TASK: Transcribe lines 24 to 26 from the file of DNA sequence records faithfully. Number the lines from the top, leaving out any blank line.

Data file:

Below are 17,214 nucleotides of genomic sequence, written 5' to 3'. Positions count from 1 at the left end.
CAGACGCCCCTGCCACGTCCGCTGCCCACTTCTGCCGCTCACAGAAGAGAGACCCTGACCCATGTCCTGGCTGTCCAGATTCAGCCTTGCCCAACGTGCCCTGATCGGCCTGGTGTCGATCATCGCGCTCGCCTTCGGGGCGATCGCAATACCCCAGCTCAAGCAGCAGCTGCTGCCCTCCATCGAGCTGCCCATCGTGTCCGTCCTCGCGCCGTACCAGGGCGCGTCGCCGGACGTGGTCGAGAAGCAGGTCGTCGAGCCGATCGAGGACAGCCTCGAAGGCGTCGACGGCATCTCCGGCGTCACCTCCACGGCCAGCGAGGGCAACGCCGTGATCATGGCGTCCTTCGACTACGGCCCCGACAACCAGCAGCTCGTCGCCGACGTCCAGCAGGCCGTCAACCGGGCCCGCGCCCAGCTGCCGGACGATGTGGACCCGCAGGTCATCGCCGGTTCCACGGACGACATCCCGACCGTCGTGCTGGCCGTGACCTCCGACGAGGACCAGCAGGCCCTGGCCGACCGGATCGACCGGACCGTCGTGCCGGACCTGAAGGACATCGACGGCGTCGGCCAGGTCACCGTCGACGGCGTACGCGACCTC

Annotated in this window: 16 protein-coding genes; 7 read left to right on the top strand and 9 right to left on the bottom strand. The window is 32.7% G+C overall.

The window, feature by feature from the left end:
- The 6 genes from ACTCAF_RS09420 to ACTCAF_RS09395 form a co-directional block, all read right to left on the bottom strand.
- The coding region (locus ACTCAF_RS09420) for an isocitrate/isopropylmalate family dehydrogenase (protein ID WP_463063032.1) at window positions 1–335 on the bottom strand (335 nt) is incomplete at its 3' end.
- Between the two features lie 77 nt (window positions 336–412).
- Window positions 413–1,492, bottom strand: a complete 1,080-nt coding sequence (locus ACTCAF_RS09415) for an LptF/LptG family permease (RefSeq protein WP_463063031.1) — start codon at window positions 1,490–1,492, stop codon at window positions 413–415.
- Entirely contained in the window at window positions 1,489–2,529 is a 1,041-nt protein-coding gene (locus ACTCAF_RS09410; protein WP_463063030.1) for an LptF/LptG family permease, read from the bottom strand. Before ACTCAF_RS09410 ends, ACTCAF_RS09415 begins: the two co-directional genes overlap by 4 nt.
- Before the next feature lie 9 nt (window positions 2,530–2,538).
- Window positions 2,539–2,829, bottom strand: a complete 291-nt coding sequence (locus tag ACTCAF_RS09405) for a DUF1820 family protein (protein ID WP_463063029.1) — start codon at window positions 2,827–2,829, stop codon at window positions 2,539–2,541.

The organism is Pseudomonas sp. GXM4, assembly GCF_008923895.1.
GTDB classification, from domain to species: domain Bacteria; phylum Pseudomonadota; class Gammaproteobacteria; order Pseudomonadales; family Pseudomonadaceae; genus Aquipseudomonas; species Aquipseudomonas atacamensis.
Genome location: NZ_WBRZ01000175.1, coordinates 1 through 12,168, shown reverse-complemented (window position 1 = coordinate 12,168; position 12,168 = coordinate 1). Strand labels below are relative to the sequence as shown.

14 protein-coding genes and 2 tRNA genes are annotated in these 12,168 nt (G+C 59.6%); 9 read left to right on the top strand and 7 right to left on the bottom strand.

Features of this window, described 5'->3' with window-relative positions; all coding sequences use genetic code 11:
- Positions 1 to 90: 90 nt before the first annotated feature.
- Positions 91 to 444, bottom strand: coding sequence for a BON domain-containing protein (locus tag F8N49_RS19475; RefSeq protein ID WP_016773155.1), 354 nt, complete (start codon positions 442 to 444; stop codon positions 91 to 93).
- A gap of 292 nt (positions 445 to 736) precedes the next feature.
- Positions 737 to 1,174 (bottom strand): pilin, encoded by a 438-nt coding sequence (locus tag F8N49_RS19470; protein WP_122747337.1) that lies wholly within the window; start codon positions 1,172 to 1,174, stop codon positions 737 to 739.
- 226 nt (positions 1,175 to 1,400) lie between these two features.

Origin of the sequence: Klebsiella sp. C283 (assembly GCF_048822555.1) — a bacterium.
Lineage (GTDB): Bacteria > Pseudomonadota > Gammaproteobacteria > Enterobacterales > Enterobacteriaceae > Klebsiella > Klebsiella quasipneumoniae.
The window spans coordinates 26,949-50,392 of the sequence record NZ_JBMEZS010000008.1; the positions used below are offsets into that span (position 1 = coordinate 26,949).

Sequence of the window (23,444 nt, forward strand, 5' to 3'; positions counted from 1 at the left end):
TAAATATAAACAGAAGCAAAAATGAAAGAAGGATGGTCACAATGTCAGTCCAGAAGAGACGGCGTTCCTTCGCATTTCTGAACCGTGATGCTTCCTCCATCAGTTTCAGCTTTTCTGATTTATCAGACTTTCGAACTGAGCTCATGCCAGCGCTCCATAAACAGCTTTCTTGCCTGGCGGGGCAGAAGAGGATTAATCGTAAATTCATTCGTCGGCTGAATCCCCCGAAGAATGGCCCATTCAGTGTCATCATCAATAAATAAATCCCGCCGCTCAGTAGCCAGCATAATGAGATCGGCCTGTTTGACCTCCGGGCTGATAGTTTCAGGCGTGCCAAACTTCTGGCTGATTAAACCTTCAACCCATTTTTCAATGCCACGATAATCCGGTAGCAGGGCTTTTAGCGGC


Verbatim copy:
The window spans coordinates 26,949-50,392 of the sequence record NZ_JBMEZS010000008.1; the positions used below are offsets into that span (position 1 = coordinate 26,949).

Sequence of the window (23,444 nt, forward strand, 5' to 3'; positions counted from 1 at the left end):
TAAATATAAACAGAAGCAAAAATGAAAGAAGGATGGTCACAATGTCAGTCCAGAAGAGACGGCGTTCCTTCGCATTTCTGAACCGTGATGCTTCCTCCATCAGTTTCAGCTTTTCTGATTTATCAGACTTTCGAACTGAGCTCATGCCAGCGCTCCATAAACAGCTTTCTTGCCTGGCGGGGCAGAAGAGGATTAATCGTAAATTCATTCGTCGGCTGAATCCCCCGAAGAATGGCCCATTCAGTGTCATCATCAATAAATAAATCCCGCCGCTCAGTAGCCAGCATAATGAGATCGGCCTGTTTGACCTCCGGGCTGATAGTTTCAGGCGTGCCAAACTTCTGGCTGATTAAACCTTCAACCCATTTTTCAATGCCACGATAATCCGGTAGCAGGGCTTTTAGCGGC